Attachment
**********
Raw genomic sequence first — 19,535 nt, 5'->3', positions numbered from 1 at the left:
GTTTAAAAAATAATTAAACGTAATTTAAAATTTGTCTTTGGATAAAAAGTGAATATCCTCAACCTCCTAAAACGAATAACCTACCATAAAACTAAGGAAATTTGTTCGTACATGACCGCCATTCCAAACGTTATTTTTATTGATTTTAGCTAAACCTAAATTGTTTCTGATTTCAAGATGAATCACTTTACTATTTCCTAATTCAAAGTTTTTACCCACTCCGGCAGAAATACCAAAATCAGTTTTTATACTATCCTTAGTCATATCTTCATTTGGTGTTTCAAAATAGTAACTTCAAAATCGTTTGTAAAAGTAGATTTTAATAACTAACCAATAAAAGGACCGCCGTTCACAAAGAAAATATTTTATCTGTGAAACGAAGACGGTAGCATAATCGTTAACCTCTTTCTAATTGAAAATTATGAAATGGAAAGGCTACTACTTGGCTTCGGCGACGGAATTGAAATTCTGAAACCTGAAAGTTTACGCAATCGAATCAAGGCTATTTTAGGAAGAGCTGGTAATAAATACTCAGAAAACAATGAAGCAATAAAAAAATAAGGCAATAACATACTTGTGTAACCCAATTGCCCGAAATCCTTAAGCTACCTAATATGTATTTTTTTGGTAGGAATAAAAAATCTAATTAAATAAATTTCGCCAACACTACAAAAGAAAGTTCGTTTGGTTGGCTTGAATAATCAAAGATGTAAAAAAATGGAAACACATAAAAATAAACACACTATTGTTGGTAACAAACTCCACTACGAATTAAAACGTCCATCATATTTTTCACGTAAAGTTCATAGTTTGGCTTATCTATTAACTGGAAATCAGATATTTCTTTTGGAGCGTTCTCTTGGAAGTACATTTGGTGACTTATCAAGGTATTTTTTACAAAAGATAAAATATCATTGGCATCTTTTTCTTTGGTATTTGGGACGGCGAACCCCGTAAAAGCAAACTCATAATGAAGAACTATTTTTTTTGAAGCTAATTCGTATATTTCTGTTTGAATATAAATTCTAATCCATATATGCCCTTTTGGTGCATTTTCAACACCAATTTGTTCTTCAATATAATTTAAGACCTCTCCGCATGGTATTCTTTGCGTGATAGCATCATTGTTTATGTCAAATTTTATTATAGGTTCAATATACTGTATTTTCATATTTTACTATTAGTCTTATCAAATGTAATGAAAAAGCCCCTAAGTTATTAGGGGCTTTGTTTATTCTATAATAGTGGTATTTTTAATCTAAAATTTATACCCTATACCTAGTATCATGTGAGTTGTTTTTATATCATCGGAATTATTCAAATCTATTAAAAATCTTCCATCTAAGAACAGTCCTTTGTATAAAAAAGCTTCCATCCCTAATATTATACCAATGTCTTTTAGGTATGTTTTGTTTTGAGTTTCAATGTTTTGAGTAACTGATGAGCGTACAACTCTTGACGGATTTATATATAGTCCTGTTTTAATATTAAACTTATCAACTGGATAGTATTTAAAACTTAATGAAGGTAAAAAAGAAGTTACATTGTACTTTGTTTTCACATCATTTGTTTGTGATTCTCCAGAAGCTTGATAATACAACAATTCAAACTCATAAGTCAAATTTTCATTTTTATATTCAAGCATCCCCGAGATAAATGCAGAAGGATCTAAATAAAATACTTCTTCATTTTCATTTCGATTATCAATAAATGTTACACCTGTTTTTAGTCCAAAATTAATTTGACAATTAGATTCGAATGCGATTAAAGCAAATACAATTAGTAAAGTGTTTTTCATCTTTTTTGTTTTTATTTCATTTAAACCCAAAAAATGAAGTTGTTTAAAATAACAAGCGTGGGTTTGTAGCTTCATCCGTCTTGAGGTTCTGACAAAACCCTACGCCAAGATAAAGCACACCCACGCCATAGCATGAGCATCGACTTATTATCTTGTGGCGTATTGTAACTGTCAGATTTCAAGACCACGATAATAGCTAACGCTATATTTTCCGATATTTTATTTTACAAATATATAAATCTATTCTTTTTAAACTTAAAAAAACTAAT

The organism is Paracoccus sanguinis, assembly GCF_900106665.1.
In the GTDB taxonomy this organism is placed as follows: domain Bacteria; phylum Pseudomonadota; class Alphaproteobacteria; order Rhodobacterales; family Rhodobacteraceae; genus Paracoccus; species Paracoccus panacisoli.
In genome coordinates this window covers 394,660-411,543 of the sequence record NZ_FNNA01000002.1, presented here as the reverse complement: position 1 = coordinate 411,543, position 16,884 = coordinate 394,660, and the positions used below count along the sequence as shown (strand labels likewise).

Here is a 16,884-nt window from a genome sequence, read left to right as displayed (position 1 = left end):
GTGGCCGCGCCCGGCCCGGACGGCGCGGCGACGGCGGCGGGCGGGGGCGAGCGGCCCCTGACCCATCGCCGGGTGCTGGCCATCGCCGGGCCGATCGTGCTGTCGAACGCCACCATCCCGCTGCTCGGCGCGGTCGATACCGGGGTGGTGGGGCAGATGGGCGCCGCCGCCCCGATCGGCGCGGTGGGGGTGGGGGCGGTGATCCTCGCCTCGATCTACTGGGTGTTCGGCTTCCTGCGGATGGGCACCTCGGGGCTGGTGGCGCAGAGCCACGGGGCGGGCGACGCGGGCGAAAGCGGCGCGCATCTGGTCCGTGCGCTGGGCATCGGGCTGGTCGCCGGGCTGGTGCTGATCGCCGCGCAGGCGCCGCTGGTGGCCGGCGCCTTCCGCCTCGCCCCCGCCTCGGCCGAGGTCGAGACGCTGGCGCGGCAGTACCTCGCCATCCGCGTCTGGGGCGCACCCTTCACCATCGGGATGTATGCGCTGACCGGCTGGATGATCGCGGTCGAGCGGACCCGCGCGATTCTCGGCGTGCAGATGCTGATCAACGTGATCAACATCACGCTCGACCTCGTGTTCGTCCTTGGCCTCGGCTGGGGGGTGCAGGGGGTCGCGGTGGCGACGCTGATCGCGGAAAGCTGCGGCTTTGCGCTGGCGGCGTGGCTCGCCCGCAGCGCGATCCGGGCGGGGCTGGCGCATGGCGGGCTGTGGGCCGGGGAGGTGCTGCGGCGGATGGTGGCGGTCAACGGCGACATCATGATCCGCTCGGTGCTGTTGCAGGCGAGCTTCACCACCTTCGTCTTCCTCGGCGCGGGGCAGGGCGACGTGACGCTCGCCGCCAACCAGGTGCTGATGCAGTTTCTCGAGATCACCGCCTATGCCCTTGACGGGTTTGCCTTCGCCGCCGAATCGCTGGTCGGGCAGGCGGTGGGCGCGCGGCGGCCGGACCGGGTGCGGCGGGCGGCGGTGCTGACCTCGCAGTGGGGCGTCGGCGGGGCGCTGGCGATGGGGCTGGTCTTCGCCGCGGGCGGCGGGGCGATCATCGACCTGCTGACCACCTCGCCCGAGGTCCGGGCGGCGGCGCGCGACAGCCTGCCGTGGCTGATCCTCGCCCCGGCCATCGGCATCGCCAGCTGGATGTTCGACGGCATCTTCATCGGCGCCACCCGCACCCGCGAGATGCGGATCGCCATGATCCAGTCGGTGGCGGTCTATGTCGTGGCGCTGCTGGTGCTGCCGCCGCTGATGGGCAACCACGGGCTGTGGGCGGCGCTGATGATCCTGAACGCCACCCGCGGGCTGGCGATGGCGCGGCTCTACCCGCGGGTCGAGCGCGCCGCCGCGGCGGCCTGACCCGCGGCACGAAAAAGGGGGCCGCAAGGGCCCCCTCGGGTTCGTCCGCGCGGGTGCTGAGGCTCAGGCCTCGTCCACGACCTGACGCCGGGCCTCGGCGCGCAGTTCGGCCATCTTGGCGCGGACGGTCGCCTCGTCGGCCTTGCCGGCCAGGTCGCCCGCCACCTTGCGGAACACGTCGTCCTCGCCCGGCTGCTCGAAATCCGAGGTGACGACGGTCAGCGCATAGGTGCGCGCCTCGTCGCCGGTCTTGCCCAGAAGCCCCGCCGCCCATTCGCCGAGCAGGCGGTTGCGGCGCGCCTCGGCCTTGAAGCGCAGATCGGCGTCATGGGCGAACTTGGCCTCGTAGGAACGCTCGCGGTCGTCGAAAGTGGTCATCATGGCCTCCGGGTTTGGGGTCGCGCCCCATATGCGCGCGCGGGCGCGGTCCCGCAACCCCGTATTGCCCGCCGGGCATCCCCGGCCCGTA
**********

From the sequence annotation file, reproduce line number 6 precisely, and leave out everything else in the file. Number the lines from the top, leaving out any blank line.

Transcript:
Here is a 16,884-nt window from a genome sequence, read left to right as displayed (position 1 = left end):